Presented by FedTech
Software features can protect users from themselves and keep an eye on private information.
Federal officials often tread slowly when it comes to adopting new technologies to handle sensitive information. Relying on employees to follow policies on classified information is also a challenge. But Microsoft Office 365 can reduce the likelihood of staff falling prey to phishing scams, accidentally copying classified information, or forwarding files to personnel who aren’t authorized to view them. Here are four ways Office 365 keeps sensitive information safe.
1. Conditional Access Rules Limit Breaches
Compliance policies only allow users access to Office 365 services if a device meets predefined requirements. This may include whether a password is required to unlock a device or whether a device is encrypted. If a device doesn’t comply, Microsoft guides users through the steps to resolve the issue and prevents access to emails or files. This level of protection requires an Azure Active Directory Premium license.
2. Advanced Threat Protection from Attachments
Microsoft added two features, URL Detonation and Dynamic Delivery, to Office 365 to improve protection and performance. URL Detonation scans links to Office files, PDFs and executables. In a sandboxed environment, advanced threat protection checks whether a file might involve malicious behavior and, if so, blocks access to that link. Dynamic Delivery lets users read messages as attachments are scanned. Previously, Microsoft scanned files with an anti-malware engine, but this feature led to a delay in users accessing email as it analyzed attachments. Users must activate both options.
3. Data Loss Prevention Keeps Information Inside Agencies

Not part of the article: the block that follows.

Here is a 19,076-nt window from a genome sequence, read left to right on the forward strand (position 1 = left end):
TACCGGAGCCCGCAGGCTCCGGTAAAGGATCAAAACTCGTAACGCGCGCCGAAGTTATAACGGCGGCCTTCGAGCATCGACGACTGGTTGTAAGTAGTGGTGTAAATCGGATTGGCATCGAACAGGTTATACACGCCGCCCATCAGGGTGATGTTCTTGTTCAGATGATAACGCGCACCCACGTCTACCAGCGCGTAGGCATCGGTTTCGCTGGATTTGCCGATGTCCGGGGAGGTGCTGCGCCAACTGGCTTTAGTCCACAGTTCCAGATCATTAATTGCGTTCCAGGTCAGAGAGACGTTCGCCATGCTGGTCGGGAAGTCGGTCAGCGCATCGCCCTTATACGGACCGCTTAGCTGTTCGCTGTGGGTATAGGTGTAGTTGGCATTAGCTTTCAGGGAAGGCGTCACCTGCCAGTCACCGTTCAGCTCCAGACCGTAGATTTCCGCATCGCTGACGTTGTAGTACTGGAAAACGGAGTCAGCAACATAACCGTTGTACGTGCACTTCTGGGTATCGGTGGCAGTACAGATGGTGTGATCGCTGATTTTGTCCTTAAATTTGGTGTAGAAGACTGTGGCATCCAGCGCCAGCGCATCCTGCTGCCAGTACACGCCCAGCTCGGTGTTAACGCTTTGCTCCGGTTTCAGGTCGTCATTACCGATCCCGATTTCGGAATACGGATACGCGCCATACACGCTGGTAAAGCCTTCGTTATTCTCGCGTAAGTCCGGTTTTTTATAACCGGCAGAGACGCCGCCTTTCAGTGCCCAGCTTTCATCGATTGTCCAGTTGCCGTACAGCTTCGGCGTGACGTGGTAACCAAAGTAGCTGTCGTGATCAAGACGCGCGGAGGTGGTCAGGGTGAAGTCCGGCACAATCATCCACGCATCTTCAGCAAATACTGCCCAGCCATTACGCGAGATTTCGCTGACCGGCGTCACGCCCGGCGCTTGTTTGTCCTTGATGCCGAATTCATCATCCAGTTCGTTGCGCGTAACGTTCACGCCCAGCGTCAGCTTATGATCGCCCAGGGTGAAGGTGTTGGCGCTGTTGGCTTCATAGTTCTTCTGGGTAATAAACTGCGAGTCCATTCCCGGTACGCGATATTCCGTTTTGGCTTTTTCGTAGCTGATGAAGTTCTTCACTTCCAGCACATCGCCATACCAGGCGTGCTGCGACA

This feature analyzes content in Exchange Online, SharePoint Online and OneDrive for Business sites to determine if sensitive and personally identifiable information (including credit card numbers and civilian pay grades) should be protected and monitored. DLP ensures that information doesn’t leave an agency or is forwarded to the wrong people. It also uses Exchange transport rules to determine whether Outlook should act on a message before it is delivered, such as warning users they may be violating a policy on classified information.
4. Rights Management Protects Files Anywhere
Office 365 Rights Management is designed to secure files and email no matter their location, meaning that even when documents are emailed to an outside organization, it’s possible to control who can view the information and what can be done with it. Office 365 Rights Management Services (RMS) uses simple transport rules to classify files, label them and protect them in one step. Users can manually select a classification. In addition, users can revoke access to documents. While the Office mobile apps for iOS, Android, and Windows Mobile can consume RMS-protected content, they cannot create it.
This content is made possible by FedTech. The editorial staff of Nextgov was not involved in its preparation.